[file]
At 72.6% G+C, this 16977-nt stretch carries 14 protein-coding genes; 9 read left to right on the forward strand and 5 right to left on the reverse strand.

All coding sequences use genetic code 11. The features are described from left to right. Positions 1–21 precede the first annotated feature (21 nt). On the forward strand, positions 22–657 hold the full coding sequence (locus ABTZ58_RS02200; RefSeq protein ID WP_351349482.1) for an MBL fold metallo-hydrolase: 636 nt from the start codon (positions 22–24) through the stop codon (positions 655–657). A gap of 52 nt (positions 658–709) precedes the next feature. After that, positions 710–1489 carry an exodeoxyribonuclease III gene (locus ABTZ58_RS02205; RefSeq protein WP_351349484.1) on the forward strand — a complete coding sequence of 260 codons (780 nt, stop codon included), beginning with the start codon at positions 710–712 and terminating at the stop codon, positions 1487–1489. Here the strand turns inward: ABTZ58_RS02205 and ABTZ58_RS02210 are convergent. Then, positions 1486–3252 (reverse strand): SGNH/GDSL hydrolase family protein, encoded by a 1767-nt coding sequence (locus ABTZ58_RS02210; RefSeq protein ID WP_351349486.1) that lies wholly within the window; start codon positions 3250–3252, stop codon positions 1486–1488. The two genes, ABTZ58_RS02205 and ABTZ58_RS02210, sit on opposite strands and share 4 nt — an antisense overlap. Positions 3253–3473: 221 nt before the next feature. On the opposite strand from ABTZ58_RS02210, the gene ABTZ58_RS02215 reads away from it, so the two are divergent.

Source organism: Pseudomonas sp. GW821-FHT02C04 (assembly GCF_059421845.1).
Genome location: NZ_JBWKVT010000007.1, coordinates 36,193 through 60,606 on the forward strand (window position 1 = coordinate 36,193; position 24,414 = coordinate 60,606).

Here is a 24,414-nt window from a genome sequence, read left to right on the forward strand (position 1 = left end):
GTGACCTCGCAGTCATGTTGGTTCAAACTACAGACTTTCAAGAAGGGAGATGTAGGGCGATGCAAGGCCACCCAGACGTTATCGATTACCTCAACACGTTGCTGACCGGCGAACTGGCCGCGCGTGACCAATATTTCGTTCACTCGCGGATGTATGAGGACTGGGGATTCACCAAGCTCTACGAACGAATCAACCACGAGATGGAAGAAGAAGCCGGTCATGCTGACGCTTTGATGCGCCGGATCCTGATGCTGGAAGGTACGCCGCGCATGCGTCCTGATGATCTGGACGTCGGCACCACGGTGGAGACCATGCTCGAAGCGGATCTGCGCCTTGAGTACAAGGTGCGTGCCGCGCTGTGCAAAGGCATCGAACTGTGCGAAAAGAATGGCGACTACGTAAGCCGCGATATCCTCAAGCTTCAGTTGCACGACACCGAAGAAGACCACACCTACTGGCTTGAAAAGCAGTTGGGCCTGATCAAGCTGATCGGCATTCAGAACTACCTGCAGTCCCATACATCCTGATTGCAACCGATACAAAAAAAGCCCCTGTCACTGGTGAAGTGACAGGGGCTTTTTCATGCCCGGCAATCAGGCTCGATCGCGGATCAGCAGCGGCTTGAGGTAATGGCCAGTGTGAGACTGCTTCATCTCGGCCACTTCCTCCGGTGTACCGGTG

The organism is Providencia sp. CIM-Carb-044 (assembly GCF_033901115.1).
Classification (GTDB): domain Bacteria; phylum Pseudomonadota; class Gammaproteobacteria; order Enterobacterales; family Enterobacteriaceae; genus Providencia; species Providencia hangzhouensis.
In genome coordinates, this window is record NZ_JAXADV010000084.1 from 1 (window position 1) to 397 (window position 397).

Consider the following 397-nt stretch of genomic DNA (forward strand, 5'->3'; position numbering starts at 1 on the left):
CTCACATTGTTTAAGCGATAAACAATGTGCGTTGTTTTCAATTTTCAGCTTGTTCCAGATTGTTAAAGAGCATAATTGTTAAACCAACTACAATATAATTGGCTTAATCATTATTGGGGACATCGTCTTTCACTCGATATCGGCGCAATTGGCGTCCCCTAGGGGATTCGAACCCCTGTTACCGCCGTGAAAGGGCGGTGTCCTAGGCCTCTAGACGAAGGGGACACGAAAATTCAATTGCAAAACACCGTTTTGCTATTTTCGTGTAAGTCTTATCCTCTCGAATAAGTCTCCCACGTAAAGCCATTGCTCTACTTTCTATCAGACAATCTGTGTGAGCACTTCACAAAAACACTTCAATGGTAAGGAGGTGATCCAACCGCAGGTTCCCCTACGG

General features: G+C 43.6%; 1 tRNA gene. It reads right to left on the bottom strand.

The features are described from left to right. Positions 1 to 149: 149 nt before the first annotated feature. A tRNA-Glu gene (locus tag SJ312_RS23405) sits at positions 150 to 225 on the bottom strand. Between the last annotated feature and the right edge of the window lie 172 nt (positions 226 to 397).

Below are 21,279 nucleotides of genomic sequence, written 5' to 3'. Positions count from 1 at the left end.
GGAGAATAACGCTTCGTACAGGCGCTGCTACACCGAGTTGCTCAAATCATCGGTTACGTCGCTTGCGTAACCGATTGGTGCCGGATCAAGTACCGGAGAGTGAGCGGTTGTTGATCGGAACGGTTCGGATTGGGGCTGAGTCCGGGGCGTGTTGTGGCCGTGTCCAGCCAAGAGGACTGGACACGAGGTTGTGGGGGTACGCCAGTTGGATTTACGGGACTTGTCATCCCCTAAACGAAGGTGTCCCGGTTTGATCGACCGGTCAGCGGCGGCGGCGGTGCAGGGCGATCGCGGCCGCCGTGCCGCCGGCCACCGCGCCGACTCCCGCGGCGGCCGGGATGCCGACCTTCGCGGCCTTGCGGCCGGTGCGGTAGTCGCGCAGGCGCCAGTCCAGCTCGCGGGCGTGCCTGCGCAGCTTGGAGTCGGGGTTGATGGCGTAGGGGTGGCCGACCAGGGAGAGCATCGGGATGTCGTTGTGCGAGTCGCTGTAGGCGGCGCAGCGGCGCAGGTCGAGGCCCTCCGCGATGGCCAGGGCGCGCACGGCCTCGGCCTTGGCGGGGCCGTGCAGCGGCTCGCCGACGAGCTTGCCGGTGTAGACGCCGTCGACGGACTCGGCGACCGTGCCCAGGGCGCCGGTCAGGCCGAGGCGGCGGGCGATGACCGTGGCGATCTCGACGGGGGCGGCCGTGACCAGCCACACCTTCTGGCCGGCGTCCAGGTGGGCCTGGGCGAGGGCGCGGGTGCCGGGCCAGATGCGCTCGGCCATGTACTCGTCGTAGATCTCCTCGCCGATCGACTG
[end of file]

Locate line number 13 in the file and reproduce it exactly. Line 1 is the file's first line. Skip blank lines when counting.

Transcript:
The features are described from left to right. Positions 1 to 149: 149 nt before the first annotated feature. A tRNA-Glu gene (locus tag SJ312_RS23405) sits at positions 150 to 225 on the bottom strand. Between the last annotated feature and the right edge of the window lie 172 nt (positions 226 to 397).